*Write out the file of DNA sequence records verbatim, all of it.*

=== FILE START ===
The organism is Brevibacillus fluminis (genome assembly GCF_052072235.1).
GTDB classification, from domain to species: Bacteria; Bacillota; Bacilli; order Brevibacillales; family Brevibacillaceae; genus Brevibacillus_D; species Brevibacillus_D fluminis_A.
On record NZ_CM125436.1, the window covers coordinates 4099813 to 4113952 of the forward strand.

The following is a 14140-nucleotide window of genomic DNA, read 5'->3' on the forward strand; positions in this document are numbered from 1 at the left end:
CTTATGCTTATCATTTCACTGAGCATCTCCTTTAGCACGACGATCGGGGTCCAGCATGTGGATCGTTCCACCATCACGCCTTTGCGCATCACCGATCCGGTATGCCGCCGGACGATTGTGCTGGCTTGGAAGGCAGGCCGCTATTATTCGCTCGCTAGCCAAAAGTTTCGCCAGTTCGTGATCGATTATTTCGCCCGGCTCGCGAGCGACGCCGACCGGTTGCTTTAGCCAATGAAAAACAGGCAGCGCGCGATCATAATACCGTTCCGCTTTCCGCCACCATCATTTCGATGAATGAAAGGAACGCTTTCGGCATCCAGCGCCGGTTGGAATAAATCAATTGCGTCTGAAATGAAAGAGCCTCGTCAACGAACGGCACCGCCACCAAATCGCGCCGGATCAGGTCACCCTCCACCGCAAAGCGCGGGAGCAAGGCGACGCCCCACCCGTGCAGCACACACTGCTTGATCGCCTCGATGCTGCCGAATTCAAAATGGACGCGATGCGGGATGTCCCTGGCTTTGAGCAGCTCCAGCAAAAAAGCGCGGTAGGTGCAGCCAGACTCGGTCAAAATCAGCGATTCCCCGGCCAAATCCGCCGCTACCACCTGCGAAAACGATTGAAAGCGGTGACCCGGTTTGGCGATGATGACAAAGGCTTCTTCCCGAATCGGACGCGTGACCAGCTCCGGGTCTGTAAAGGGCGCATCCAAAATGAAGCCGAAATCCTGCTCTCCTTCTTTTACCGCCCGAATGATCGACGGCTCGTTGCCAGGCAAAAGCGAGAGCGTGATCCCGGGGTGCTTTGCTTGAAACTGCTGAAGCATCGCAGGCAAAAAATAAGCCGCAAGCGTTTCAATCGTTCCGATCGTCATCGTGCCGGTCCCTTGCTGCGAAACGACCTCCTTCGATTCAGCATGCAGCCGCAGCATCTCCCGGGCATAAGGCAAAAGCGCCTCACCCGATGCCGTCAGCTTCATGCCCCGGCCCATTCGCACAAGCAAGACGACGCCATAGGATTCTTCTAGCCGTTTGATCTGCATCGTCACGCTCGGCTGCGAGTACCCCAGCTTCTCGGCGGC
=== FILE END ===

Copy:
The organism is Brevibacillus fluminis (genome assembly GCF_052072235.1).
GTDB classification, from domain to species: Bacteria; Bacillota; Bacilli; order Brevibacillales; family Brevibacillaceae; genus Brevibacillus_D; species Brevibacillus_D fluminis_A.
On record NZ_CM125436.1, the window covers coordinates 4099813 to 4113952 of the forward strand.

The following is a 14140-nucleotide window of genomic DNA, read 5'->3' on the forward strand; positions in this document are numbered from 1 at the left end:
CTTATGCTTATCATTTCACTGAGCATCTCCTTTAGCACGACGATCGGGGTCCAGCATGTGGATCGTTCCACCATCACGCCTTTGCGCATCACCGATCCGGTATGCCGCCGGACGATTGTGCTGGCTTGGAAGGCAGGCCGCTATTATTCGCTCGCTAGCCAAAAGTTTCGCCAGTTCGTGATCGATTATTTCGCCCGGCTCGCGAGCGACGCCGACCGGTTGCTTTAGCCAATGAAAAACAGGCAGCGCGCGATCATAATACCGTTCCGCTTTCCGCCACCATCATTTCGATGAATGAAAGGAACGCTTTCGGCATCCAGCGCCGGTTGGAATAAATCAATTGCGTCTGAAATGAAAGAGCCTCGTCAACGAACGGCACCGCCACCAAATCGCGCCGGATCAGGTCACCCTCCACCGCAAAGCGCGGGAGCAAGGCGACGCCCCACCCGTGCAGCACACACTGCTTGATCGCCTCGATGCTGCCGAATTCAAAATGGACGCGATGCGGGATGTCCCTGGCTTTGAGCAGCTCCAGCAAAAAAGCGCGGTAGGTGCAGCCAGACTCGGTCAAAATCAGCGATTCCCCGGCCAAATCCGCCGCTACCACCTGCGAAAACGATTGAAAGCGGTGACCCGGTTTGGCGATGATGACAAAGGCTTCTTCCCGAATCGGACGCGTGACCAGCTCCGGGTCTGTAAAGGGCGCATCCAAAATGAAGCCGAAATCCTGCTCTCCTTCTTTTACCGCCCGAATGATCGACGGCTCGTTGCCAGGCAAAAGCGAGAGCGTGATCCCGGGGTGCTTTGCTTGAAACTGCTGAAGCATCGCAGGCAAAAAATAAGCCGCAAGCGTTTCAATCGTTCCGATCGTCATCGTGCCGGTCCCTTGCTGCGAAACGACCTCCTTCGATTCAGCATGCAGCCGCAGCATCTCCCGGGCATAAGGCAAAAGCGCCTCACCCGATGCCGTCAGCTTCATGCCCCGGCCCATTCGCACAAGCAAGACGACGCCATAGGATTCTTCTAGCCGTTTGATCTGCATCGTCACGCTCGGCTGCGAGTACCCCAGCTTCTCGGCGGC